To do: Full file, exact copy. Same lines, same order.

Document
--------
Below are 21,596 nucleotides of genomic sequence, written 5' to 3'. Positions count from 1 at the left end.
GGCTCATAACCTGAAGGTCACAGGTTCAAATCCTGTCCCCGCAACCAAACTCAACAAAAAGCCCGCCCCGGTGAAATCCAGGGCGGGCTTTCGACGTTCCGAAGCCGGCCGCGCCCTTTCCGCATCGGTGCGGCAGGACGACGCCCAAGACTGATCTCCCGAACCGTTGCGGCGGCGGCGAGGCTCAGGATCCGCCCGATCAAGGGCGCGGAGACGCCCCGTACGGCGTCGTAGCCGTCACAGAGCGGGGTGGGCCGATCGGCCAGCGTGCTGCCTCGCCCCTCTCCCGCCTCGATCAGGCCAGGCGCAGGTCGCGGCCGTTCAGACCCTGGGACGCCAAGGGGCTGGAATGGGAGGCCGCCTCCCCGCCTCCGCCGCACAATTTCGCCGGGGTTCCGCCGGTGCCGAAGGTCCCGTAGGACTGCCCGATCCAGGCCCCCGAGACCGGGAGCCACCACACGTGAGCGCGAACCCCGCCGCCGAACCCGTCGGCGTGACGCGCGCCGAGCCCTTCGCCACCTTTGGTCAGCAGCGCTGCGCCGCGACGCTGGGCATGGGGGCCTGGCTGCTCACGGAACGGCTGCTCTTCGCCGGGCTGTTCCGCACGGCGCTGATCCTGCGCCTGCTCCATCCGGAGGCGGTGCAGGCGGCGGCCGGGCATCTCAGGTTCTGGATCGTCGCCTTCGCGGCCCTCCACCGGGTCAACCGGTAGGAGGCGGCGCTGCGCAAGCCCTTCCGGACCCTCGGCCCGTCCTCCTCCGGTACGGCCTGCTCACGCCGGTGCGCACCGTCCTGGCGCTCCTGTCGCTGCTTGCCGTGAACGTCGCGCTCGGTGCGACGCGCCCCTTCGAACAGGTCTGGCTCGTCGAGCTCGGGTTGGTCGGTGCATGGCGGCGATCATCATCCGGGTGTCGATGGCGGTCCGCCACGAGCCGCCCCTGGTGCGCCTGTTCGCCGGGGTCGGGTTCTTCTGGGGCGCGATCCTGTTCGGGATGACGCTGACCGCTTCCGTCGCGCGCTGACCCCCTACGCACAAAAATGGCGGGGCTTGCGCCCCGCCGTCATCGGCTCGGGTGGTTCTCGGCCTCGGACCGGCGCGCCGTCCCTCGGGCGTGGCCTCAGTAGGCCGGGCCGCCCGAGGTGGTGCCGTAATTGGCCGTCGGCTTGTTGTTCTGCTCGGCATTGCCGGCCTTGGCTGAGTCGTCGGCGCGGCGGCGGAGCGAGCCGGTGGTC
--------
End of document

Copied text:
Below are 21,596 nucleotides of genomic sequence, written 5' to 3'. Positions count from 1 at the left end.
GGCTCATAACCTGAAGGTCACAGGTTCAAATCCTGTCCCCGCAACCAAACTCAACAAAAAGCCCGCCCCGGTGAAATCCAGGGCGGGCTTTCGACGTTCCGAAGCCGGCCGCGCCCTTTCCGCATCGGTGCGGCAGGACGACGCCCAAGACTGATCTCCCGAACCGTTGCGGCGGCGGCGAGGCTCAGGATCCGCCCGATCAAGGGCGCGGAGACGCCCCGTACGGCGTCGTAGCCGTCACAGAGCGGGGTGGGCCGATCGGCCAGCGTGCTGCCTCGCCCCTCTCCCGCCTCGATCAGGCCAGGCGCAGGTCGCGGCCGTTCAGACCCTGGGACGCCAAGGGGCTGGAATGGGAGGCCGCCTCCCCGCCTCCGCCGCACAATTTCGCCGGGGTTCCGCCGGTGCCGAAGGTCCCGTAGGACTGCCCGATCCAGGCCCCCGAGACCGGGAGCCACCACACGTGAGCGCGAACCCCGCCGCCGAACCCGTCGGCGTGACGCGCGCCGAGCCCTTCGCCACCTTTGGTCAGCAGCGCTGCGCCGCGACGCTGGGCATGGGGGCCTGGCTGCTCACGGAACGGCTGCTCTTCGCCGGGCTGTTCCGCACGGCGCTGATCCTGCGCCTGCTCCATCCGGAGGCGGTGCAGGCGGCGGCCGGGCATCTCAGGTTCTGGATCGTCGCCTTCGCGGCCCTCCACCGGGTCAACCGGTAGGAGGCGGCGCTGCGCAAGCCCTTCCGGACCCTCGGCCCGTCCTCCTCCGGTACGGCCTGCTCACGCCGGTGCGCACCGTCCTGGCGCTCCTGTCGCTGCTTGCCGTGAACGTCGCGCTCGGTGCGACGCGCCCCTTCGAACAGGTCTGGCTCGTCGAGCTCGGGTTGGTCGGTGCATGGCGGCGATCATCATCCGGGTGTCGATGGCGGTCCGCCACGAGCCGCCCCTGGTGCGCCTGTTCGCCGGGGTCGGGTTCTTCTGGGGCGCGATCCTGTTCGGGATGACGCTGACCGCTTCCGTCGCGCGCTGACCCCCTACGCACAAAAATGGCGGGGCTTGCGCCCCGCCGTCATCGGCTCGGGTGGTTCTCGGCCTCGGACCGGCGCGCCGTCCCTCGGGCGTGGCCTCAGTAGGCCGGGCCGCCCGAGGTGGTGCCGTAATTGGCCGTCGGCTTGTTGTTCTGCTCGGCATTGCCGGCCTTGGCTGAGTCGTCGGCGCGGCGGCGGAGCGAGCCGGTGGTC